As Blake moves forward with his business deal, he falls in love with the gym after visiting it several times - he is immediately taken by the pretty receptionist Mary Tate Farnsworth (Sally Field) and the free-spirited, friendly bodybuilder Joe Santo (Schwarzenegger), who aspires to win the Mr. Universe title. He cannot bring himself to sell out his newfound friends at the gym for the sake of his job, and so he evades the inquiries of his friend and coworker Hal Foss as to his progress in the purchasing deal. All the while, he grows closer to Mary Tate and Joe Santo - who initially appear to be a couple. However, Mary Tate latches onto Craig romantically - and Santo gives Craig his blessing for this unorthodox relationship, claiming that he needs to keep himself challenged both in the gym and in his romantic life in order to succeed.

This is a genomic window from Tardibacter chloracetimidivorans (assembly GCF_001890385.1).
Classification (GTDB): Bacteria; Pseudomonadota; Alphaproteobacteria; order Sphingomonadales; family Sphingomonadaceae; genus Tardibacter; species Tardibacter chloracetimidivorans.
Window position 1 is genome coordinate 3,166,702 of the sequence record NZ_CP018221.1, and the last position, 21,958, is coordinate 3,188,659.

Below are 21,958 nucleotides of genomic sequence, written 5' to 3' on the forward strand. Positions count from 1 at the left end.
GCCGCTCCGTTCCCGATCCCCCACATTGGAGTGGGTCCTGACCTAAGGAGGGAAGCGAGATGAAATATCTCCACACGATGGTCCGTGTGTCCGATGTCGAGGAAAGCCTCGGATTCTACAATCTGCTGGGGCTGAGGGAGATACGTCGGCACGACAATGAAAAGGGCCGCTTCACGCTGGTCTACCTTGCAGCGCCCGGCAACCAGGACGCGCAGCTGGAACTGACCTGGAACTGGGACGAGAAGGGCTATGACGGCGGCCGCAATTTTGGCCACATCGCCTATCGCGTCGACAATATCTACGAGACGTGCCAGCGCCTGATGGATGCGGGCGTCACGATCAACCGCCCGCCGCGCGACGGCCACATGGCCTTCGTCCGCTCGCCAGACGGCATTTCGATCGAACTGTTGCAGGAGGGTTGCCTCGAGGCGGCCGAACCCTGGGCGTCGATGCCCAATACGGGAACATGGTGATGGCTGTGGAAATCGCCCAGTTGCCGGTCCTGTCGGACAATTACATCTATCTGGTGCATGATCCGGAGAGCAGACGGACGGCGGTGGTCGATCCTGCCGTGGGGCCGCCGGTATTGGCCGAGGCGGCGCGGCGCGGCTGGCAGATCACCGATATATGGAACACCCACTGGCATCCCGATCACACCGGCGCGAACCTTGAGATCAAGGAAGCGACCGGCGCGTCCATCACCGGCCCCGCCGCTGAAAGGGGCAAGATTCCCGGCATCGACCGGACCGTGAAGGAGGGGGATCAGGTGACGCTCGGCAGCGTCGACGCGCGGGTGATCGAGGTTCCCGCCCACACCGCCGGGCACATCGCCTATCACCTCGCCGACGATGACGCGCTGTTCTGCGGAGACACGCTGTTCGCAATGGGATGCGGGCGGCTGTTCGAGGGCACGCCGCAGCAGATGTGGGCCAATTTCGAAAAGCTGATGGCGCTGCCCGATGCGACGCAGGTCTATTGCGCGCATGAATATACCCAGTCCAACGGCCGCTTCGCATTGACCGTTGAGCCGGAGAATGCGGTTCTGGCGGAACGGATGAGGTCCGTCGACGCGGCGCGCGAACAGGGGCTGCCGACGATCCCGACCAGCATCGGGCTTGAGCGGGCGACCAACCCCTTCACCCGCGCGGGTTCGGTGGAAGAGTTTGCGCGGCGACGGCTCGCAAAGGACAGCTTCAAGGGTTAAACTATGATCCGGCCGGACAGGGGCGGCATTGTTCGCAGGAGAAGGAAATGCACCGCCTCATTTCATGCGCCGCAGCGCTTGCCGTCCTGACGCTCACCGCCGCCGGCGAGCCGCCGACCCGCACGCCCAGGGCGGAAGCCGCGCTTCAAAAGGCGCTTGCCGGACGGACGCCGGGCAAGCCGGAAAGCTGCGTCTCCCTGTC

Mary Tate and Craig begin a passionate and exciting relationship. But trouble erupts when he tries to integrate Mary Tate into his country-club scene. This tension comes to a head at a party at the country club, which features Joe Santo as a musical guest, performing bluegrass songs on the violin with a small country group. Craig, with Mary Tate as his guest (dressed inappropriately in a garish and revealing pink dress), is enthusiastic about Joe Santo's upcoming musical performance for the night. But Craig's friends, particularly Halsey, mock Santo as a "freak" and an outcast. When Halsey suggest that Santo disrobe and show the crowd his "tits," Craig throws a glass of Scotch in his face and tells Halsey that Santo could "crush him like an eggshell." A fight nearly breaks out between the two, but is broken up. Meanwhile a bitter Halsey and his friend Packman formulate a plan to embarrass Santo.